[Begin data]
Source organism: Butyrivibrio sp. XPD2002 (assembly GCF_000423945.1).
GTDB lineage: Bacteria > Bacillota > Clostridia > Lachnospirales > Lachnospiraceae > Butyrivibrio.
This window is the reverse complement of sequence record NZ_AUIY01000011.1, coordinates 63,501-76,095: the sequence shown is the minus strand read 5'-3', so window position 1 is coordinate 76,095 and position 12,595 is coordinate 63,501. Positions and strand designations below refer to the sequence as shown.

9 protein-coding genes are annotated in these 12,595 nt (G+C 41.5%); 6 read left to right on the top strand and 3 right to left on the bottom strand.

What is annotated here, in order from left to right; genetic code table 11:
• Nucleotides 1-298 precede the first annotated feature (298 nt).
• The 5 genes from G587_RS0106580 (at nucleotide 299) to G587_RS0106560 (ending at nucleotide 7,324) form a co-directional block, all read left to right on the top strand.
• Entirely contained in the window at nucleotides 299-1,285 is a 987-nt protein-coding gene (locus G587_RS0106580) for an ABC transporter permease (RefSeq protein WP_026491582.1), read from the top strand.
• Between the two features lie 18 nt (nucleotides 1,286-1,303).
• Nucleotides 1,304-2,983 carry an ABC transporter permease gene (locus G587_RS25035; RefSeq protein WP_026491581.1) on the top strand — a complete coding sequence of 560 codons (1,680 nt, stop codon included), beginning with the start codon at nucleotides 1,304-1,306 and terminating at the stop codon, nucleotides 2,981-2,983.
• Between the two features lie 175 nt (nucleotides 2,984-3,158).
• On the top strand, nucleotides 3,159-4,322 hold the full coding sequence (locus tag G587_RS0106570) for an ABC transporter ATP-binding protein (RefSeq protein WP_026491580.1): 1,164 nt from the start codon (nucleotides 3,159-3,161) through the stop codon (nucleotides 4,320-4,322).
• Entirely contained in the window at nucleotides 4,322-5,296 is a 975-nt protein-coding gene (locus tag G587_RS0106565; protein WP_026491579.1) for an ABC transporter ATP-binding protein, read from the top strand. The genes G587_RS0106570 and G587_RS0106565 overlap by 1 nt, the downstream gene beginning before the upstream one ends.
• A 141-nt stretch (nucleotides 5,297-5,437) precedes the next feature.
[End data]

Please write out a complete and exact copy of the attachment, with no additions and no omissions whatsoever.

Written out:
Source organism: Butyrivibrio sp. XPD2002 (assembly GCF_000423945.1).
GTDB lineage: Bacteria > Bacillota > Clostridia > Lachnospirales > Lachnospiraceae > Butyrivibrio.
This window is the reverse complement of sequence record NZ_AUIY01000011.1, coordinates 63,501-76,095: the sequence shown is the minus strand read 5'-3', so window position 1 is coordinate 76,095 and position 12,595 is coordinate 63,501. Positions and strand designations below refer to the sequence as shown.

9 protein-coding genes are annotated in these 12,595 nt (G+C 41.5%); 6 read left to right on the top strand and 3 right to left on the bottom strand.

What is annotated here, in order from left to right; genetic code table 11:
• Nucleotides 1-298 precede the first annotated feature (298 nt).
• The 5 genes from G587_RS0106580 (at nucleotide 299) to G587_RS0106560 (ending at nucleotide 7,324) form a co-directional block, all read left to right on the top strand.
• Entirely contained in the window at nucleotides 299-1,285 is a 987-nt protein-coding gene (locus G587_RS0106580) for an ABC transporter permease (RefSeq protein WP_026491582.1), read from the top strand.
• Between the two features lie 18 nt (nucleotides 1,286-1,303).
• Nucleotides 1,304-2,983 carry an ABC transporter permease gene (locus G587_RS25035; RefSeq protein WP_026491581.1) on the top strand — a complete coding sequence of 560 codons (1,680 nt, stop codon included), beginning with the start codon at nucleotides 1,304-1,306 and terminating at the stop codon, nucleotides 2,981-2,983.
• Between the two features lie 175 nt (nucleotides 2,984-3,158).
• On the top strand, nucleotides 3,159-4,322 hold the full coding sequence (locus tag G587_RS0106570) for an ABC transporter ATP-binding protein (RefSeq protein WP_026491580.1): 1,164 nt from the start codon (nucleotides 3,159-3,161) through the stop codon (nucleotides 4,320-4,322).
• Entirely contained in the window at nucleotides 4,322-5,296 is a 975-nt protein-coding gene (locus tag G587_RS0106565; protein WP_026491579.1) for an ABC transporter ATP-binding protein, read from the top strand. The genes G587_RS0106570 and G587_RS0106565 overlap by 1 nt, the downstream gene beginning before the upstream one ends.
• A 141-nt stretch (nucleotides 5,297-5,437) precedes the next feature.